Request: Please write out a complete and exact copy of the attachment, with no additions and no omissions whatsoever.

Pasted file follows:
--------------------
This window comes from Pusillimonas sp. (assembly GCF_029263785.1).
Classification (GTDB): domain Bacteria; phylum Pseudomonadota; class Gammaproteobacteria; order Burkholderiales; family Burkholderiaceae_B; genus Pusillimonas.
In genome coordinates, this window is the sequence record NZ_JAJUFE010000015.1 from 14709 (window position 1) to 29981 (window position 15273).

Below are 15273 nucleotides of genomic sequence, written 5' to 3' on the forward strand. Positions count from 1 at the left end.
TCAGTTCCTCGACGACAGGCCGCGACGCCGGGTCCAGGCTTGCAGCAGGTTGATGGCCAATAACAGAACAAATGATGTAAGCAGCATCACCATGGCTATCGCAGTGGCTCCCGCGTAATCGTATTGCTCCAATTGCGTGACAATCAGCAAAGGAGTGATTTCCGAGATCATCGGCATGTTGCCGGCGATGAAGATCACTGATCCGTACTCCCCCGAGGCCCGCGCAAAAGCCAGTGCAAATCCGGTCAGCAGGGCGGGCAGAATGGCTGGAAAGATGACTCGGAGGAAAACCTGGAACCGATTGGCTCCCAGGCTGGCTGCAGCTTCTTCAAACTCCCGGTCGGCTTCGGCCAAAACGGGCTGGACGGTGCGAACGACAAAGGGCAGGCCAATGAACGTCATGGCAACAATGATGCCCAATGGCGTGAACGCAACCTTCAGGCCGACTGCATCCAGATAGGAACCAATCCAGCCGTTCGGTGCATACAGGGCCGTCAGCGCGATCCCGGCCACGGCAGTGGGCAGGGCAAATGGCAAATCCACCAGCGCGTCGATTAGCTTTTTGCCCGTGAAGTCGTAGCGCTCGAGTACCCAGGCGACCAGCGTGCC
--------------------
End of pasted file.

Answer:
This window comes from Pusillimonas sp. (assembly GCF_029263785.1).
Classification (GTDB): domain Bacteria; phylum Pseudomonadota; class Gammaproteobacteria; order Burkholderiales; family Burkholderiaceae_B; genus Pusillimonas.
In genome coordinates, this window is the sequence record NZ_JAJUFE010000015.1 from 14709 (window position 1) to 29981 (window position 15273).

Below are 15273 nucleotides of genomic sequence, written 5' to 3' on the forward strand. Positions count from 1 at the left end.
TCAGTTCCTCGACGACAGGCCGCGACGCCGGGTCCAGGCTTGCAGCAGGTTGATGGCCAATAACAGAACAAATGATGTAAGCAGCATCACCATGGCTATCGCAGTGGCTCCCGCGTAATCGTATTGCTCCAATTGCGTGACAATCAGCAAAGGAGTGATTTCCGAGATCATCGGCATGTTGCCGGCGATGAAGATCACTGATCCGTACTCCCCCGAGGCCCGCGCAAAAGCCAGTGCAAATCCGGTCAGCAGGGCGGGCAGAATGGCTGGAAAGATGACTCGGAGGAAAACCTGGAACCGATTGGCTCCCAGGCTGGCTGCAGCTTCTTCAAACTCCCGGTCGGCTTCGGCCAAAACGGGCTGGACGGTGCGAACGACAAAGGGCAGGCCAATGAACGTCATGGCAACAATGATGCCCAATGGCGTGAACGCAACCTTCAGGCCGACTGCATCCAGATAGGAACCAATCCAGCCGTTCGGTGCATACAGGGCCGTCAGCGCGATCCCGGCCACGGCAGTGGGCAGGGCAAATGGCAAATCCACCAGCGCGTCGATTAGCTTTTTGCCCGTGAAGTCGTAGCGCTCGAGTACCCAGGCGACCAGCGTGCC